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Alternative Inca trails

Are you a hardcore hiker or a walker looking for a more languid stroll around Peru’s Sacred Valley and beyond? Find the route that’s right for you

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On the trail to Choquequirao. Image: Getty

On the trail to Choquequirao. Image: Getty

Choquequirao Route
Route: Following age-old paths on a spectacular nine-day journey through the Peruvian Andes, the route begins with a crossing of the wild Apurímac Canyon before reaching Choquequirao, a large Inca settlement complete with terraces, temples and ruined buildings. From here, the trail passes through the yawning valleys and far-flung villages of the Vilcabamba mountain range before reaching Urubamba, from where a short train ride takes you to Aguas Calientes, the base camp for Machu Picchu.

Highlight: The chance to explore a large and ancient Incan site in virtual solitude: Choquequirao can only be reached by a two-day walk. There are some long and gruelling climbs and descents involved. Heaven for some, an ordeal for others.

How to do it: KE Adventure offers a 13-day itinerary, with four nights staying in hotels or lodges, including a nine-day mule-supported mountain trek past Choquequirao and on towards Machu Picchu. The route starts and finishes in Cusco. Most meals are included and the group size is capped at 16. From £1,295, excluding flights.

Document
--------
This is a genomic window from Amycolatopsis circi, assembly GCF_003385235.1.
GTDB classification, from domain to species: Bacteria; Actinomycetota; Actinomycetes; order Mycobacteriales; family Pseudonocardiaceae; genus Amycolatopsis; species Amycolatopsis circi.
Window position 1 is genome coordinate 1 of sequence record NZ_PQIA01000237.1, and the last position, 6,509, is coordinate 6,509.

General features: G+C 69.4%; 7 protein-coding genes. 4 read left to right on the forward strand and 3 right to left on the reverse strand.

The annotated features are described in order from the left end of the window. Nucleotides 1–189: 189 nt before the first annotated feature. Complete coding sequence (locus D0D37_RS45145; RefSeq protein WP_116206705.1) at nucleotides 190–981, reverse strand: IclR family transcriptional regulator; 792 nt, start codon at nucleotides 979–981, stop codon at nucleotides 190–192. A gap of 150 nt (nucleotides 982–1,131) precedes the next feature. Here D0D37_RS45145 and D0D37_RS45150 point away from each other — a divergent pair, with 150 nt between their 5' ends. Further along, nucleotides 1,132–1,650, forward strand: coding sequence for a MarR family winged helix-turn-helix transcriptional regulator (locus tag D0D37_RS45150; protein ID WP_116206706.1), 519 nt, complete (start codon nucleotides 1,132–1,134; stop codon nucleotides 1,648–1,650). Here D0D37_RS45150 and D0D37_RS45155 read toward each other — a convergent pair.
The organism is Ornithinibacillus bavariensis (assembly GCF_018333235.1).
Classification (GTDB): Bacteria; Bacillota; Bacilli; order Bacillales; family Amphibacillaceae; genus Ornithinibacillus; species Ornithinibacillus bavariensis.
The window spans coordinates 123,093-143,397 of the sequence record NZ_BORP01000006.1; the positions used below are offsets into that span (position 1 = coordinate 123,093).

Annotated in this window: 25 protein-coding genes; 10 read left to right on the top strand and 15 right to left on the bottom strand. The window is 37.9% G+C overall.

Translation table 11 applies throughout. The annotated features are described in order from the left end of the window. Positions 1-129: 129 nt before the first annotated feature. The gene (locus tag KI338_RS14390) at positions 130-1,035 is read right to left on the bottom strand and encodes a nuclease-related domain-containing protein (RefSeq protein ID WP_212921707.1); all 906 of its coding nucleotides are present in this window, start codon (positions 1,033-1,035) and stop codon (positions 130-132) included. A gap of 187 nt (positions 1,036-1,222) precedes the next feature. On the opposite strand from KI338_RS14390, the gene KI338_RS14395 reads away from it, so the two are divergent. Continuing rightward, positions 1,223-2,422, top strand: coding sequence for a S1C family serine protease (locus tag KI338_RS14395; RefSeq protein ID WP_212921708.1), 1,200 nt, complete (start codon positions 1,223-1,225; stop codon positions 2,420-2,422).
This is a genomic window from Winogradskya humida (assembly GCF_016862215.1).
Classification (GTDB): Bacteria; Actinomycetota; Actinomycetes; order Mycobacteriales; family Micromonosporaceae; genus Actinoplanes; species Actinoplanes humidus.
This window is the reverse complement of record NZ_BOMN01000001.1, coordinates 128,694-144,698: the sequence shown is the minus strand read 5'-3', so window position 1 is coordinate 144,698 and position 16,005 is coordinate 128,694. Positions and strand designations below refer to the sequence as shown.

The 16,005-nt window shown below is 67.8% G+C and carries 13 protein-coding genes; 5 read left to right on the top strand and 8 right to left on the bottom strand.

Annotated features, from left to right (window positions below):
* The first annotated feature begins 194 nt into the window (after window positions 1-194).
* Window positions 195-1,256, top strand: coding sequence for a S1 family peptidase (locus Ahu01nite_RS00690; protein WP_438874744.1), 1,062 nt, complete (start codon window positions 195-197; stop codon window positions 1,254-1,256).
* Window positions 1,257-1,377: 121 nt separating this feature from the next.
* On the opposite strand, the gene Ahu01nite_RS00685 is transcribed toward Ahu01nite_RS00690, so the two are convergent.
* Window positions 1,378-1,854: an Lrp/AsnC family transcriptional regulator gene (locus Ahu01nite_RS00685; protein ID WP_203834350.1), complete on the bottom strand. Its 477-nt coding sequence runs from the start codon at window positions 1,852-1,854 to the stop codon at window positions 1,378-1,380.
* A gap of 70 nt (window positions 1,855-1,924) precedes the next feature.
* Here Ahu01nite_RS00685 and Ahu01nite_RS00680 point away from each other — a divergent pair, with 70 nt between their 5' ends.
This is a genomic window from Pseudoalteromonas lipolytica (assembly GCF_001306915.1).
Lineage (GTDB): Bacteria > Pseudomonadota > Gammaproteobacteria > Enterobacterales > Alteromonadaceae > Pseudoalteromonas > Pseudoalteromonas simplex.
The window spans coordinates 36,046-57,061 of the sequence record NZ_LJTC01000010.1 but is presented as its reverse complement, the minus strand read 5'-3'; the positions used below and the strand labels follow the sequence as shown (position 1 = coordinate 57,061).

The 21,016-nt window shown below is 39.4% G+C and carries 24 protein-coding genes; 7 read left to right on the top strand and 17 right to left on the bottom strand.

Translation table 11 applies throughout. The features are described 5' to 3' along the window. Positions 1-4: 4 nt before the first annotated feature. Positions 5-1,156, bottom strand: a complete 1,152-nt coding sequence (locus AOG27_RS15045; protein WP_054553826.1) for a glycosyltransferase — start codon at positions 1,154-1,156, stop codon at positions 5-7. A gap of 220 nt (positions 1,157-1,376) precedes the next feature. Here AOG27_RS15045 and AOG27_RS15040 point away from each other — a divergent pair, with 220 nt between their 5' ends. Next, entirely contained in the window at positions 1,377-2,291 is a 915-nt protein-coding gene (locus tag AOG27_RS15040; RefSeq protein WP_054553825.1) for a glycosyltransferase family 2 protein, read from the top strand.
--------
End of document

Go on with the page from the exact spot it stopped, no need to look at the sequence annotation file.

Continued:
Quarry Trek

Route: Also known as the Soqma, Chaski Trek or Cachiqata, this is a 16-mile undertaking usually spread across three days. Beginning in the town of Rafqa, the path leads up to Perolniyoc, an Inca ruin close to a waterfall, then continues over a series of soaring mountain passes.

Highlight:
This is often the quietest of all the options available here.

How to do it:
Action Peru Treks has a guided, four-day trek along the route, culminating in a visit to Machu Picchu. From £381 per person.

Pentecostes Festival, Ollantaytambo. Image: Getty

Pentecostes Festival, Ollantaytambo. Image: Getty

Salkantay Trek
Route:
This five-day hike follows an epic path — mountains and lowland jungle — between the town of Mollepata and Machu Picchu. You begin with a climb to the 15,223ft-high Salkantay Pass, before continuing through lush landscapes to Lucmabamba and the hot springs of Santa Teresa.

Highlight: There’s the option to stay in high-end mountain lodges throughout (think down duvets and wine lists).

How to do it: Rainbow Tours offers the 14-day Inca Heartland & Salkantay Trek from £3,825 per person, including flights.

Ausangate Circuit Trek
Route:
This uncrowded trail leads for eight days through the peaks of the Cordillera Vilcanota, rising to 16,568ft as it winds towards Machu Picchu. Highlights include lakeside campsites and the hot springs at Pacchanta, but it’s the views that take top billing. The near-circular trek takes its name from the mountain of Ausangate, whose 20,944ft flanks are passed en route.

Highlight: The rugged highland scenery, turquoise pools and snow-capped summits.

How to do it: Adventure Peaks has an 11-day Ausangate itinerary, from £1,075 land only.

Machu Picchu. Image: Getty

Machu Picchu. Image: Getty

Lares Trek
Route:
Tracing a peaceful 34-mile path through the High Andes, the trek takes its name from the Lares Valley, the start point and navigates two 14,760ft-plus mountain passes, as
well as some glorious lake and waterfall views. Alpaca herds are a common sight and the trail also passes through several villages.

Highlight:
You’ll find plenty of natural beauty and precious few crowded paths.

How to do it: Tucan Travel’s six-day Lares Valley Trek package is from £729 per person, excluding flights.


Published in the South America guide, distributed with the October 2015 issue of National Geographic Traveller (UK)